BOSTON CHICKEN CHANGES NAME

GOLDEN, Colo. -- Boston Chicken here has changed its name to Boston Market and is introducing ham, meat loaf and rotisserie-roasted turkey to its menu. Deli sandwiches, featuring hand-carved turkey, ham and meat loaf, also will be added, a company spokesman said."We've always said that Boston Chicken is more than just chicken," said Saad Nadhir, vice chairman of Boston Chicken. "Adding ham, turkey

GOLDEN, Colo. -- Boston Chicken here has changed its name to Boston Market and is introducing ham, meat loaf and rotisserie-roasted turkey to its menu. Deli sandwiches, featuring hand-carved turkey, ham and meat loaf, also will be added, a company spokesman said.

"We've always said that Boston Chicken is more than just chicken," said Saad Nadhir, vice chairman of Boston Chicken. "Adding ham, turkey and meat loaf is a way to leverage our terrific locations, increase customer frequency and stay ahead of customer demand."

Supermarkets can learn from what Boston Chicken is doing, said one retailer.

"They are a very, very progressive company that does a lot of market research and R and D. Their customers are obviously telling them that they want more variety," said Fred DiQuattro, director of deli, bakery, seafood and food service for Riser Foods, Bedford Heights, Ohio. The company operates 39 Rini-Rego Supermarkets, five of which have food courts.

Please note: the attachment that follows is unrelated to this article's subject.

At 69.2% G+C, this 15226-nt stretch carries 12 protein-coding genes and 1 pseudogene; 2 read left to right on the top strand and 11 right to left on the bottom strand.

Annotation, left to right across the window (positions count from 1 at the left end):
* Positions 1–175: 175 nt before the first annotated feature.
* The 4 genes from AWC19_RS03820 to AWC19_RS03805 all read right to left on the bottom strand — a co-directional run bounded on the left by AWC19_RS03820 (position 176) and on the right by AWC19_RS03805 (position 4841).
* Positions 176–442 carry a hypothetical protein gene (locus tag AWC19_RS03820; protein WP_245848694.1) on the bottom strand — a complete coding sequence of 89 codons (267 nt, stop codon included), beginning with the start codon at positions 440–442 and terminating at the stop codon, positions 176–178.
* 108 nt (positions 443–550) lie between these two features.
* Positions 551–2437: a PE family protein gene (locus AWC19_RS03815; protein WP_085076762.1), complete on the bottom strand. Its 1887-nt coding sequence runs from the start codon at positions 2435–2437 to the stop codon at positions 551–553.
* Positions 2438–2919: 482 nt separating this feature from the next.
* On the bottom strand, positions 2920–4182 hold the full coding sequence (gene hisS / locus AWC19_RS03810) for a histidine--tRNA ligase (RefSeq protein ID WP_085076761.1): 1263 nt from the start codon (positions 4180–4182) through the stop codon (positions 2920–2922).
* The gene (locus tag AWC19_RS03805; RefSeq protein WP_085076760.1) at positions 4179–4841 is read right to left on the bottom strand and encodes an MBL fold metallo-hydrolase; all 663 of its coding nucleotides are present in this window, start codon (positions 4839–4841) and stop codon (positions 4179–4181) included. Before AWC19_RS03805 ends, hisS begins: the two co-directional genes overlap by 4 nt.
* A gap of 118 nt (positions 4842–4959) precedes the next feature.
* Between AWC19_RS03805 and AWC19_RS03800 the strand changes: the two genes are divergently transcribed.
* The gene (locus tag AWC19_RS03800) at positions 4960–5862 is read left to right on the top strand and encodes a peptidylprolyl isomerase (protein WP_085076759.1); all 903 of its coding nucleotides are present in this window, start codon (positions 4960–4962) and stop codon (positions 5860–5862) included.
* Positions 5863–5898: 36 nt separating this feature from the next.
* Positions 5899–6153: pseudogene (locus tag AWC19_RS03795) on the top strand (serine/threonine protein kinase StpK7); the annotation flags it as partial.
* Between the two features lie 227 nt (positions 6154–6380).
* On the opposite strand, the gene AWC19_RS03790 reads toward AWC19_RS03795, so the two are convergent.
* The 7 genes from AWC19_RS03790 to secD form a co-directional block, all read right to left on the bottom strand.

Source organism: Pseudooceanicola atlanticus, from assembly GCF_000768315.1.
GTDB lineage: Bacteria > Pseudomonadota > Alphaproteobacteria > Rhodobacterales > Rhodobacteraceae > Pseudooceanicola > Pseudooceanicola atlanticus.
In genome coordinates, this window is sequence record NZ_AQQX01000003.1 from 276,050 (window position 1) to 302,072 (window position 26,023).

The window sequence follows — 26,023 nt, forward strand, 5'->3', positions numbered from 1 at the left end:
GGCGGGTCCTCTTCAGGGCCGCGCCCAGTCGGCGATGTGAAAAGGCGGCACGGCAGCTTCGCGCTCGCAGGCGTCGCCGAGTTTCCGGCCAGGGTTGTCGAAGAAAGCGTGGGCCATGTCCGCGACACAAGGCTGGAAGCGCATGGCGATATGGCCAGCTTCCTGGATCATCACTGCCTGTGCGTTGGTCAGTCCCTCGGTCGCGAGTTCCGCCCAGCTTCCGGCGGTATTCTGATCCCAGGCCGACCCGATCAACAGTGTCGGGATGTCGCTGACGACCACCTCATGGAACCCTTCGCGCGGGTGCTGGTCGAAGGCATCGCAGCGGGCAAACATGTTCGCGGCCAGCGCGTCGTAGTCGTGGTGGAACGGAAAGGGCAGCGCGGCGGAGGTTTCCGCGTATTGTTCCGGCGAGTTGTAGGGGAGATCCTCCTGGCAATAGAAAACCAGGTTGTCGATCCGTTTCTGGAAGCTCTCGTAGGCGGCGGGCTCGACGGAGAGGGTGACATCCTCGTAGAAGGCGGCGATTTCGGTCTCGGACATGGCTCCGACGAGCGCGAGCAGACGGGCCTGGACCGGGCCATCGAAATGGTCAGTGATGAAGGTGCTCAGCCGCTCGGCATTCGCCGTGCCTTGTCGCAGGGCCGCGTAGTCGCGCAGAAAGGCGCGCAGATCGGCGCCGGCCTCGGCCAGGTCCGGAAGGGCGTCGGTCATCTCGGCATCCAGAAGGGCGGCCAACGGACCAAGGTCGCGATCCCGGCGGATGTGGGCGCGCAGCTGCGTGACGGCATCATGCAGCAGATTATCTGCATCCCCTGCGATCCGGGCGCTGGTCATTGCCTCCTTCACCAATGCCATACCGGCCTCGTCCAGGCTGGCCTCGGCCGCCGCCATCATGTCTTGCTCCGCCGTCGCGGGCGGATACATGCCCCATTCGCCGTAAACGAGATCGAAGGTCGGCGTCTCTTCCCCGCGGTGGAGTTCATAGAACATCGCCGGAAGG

DiQuattro also said the particular varieties of entrees the restaurant chain has chosen to add are significant from an operational standpoint.

"Turkey is complemented by the same side dishes that rotisserie chicken is. Mashed potatoes and gravy, for example. And meat loaf holds well," DiQuattro said. And the word "market" in the chain's new name connotes "fresh, quality, and value," DiQuattro added. "I'm sure their market research people told them the same thing ours did." The Riser Foods units that have food courts are called Rini-Rego Marketplaces.

While there are no Boston Chicken outlets currently in direct competition with Rini-Rego Supermarkets, DiQuattro said, "I'd welcome such competition. It would show our customers what a good value our food is. We, too, have good quality rotisserie chicken and other entrees and side dishes, for less money."

Just the word "market" in the restaurant chain's new name "adds to the blurring of distinction between restaurant and supermarket," said Tom Pierson, professor of food marketing at Michigan State University, East Lansing, Mich.

"And, to me, it gives it more of a take-out emphasis," Pierson added. "This is another example of restaurants getting very serious about take-out. I think the combination of that new name which makes you think of a food store and the broadened menu presents a new challenge for supermarkets as well as for the restaurant industry."

The name change and new products will be implemented market by market. By the end of the year, virtually all stores will have changed their name and added the new entrees, Nadhir said.

"Customers told us that ham, rotisserie-roasted turkey and meat loaf are a logical extension of our fresh, convenient meal image," he added.

DiQuattro at Riser Foods said, "They're about to do what we've been doing with our menu. Appealing to the whole family. Mom might want turkey, not chicken, and the kids might want meat loaf or something else."

The chain's outlets in Winston-Salem, N.C., and Des Moines, Iowa, have already undergone the name change, and more than 225 of the chain's outlets are already serving at least one of the new entrees. The company has marked stores in Chicago; Toledo, Ohio; Greensboro, N.C.; Denver; Dallas; Tucson, Ariz. and Phoenix to be among the first to convert. The conversion will include new signs, menu boards, sandwich carving stations and cooking equipment to accommodate the new products.